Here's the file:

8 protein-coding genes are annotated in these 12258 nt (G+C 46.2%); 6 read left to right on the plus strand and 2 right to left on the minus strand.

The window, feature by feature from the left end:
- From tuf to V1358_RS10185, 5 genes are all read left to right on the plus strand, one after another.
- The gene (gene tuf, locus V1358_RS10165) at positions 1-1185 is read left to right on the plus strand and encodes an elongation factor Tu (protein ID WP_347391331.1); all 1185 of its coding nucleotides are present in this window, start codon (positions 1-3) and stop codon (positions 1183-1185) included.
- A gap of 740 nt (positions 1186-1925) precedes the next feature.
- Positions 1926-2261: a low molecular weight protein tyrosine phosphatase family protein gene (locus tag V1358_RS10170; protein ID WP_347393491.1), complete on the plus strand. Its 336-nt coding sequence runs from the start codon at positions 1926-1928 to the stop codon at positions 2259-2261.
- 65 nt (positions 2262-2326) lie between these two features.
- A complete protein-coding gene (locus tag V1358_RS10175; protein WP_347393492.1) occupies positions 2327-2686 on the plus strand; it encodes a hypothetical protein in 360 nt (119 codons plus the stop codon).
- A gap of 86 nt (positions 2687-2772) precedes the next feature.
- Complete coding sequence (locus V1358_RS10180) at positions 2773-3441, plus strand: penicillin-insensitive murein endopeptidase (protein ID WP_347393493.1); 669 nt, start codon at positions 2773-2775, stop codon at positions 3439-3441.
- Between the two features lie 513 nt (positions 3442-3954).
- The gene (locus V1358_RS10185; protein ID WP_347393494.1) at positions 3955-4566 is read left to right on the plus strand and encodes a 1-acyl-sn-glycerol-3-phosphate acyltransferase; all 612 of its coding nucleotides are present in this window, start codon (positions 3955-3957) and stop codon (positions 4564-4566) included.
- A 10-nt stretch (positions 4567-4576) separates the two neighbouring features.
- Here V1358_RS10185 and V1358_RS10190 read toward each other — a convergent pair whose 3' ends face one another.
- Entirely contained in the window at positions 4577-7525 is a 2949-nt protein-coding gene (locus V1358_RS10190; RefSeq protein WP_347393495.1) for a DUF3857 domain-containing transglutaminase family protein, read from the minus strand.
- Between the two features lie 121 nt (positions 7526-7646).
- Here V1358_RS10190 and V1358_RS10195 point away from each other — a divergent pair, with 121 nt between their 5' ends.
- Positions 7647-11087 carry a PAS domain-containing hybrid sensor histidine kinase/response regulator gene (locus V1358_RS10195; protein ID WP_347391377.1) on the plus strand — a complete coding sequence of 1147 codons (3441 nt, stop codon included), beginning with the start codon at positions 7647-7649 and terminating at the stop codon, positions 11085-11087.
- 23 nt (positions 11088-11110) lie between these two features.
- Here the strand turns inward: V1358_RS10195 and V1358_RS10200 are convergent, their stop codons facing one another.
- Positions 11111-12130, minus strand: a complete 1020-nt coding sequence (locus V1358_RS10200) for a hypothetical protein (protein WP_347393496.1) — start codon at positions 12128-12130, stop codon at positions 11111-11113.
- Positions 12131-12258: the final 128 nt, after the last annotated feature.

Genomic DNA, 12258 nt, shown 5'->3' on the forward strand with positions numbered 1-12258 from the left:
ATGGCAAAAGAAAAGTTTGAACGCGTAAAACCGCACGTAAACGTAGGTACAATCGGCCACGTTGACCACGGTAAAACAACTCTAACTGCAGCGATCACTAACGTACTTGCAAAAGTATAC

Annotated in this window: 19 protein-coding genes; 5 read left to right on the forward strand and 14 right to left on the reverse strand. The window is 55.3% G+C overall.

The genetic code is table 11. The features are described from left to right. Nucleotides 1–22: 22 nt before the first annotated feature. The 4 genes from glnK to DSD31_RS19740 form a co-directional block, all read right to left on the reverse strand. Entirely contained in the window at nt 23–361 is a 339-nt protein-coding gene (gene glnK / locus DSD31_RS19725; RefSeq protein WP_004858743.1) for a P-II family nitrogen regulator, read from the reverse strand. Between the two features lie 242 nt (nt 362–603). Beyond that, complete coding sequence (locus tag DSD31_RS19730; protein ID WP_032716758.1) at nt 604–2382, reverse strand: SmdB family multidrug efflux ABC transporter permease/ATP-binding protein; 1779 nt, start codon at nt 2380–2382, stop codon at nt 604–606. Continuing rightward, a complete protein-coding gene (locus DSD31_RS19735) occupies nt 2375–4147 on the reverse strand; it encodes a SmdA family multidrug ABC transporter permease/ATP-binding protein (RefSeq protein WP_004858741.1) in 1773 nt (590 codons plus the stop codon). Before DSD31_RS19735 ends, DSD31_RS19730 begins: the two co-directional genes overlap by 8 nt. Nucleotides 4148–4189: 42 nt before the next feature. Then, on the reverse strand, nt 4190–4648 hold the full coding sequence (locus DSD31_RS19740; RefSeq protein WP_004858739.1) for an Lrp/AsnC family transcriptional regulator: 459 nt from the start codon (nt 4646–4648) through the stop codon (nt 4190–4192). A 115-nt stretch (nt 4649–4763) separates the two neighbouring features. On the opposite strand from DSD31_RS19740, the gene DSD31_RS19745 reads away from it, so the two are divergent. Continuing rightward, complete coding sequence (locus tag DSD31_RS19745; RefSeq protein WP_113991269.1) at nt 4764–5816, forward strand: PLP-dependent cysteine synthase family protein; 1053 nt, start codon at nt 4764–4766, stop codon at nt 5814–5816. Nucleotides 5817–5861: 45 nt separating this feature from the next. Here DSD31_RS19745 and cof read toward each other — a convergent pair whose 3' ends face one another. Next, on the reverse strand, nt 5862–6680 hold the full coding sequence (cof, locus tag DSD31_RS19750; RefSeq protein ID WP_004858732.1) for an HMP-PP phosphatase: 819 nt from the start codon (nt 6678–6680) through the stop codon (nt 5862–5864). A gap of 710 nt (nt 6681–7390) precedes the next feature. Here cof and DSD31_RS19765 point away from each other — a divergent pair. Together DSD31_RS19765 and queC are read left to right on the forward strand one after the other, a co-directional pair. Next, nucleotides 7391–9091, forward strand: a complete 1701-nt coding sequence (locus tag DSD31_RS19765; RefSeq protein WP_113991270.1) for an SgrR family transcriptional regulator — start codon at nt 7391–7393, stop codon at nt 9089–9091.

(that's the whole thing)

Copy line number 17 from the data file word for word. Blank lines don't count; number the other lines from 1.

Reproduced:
- Here V1358_RS10190 and V1358_RS10195 point away from each other — a divergent pair, with 121 nt between their 5' ends.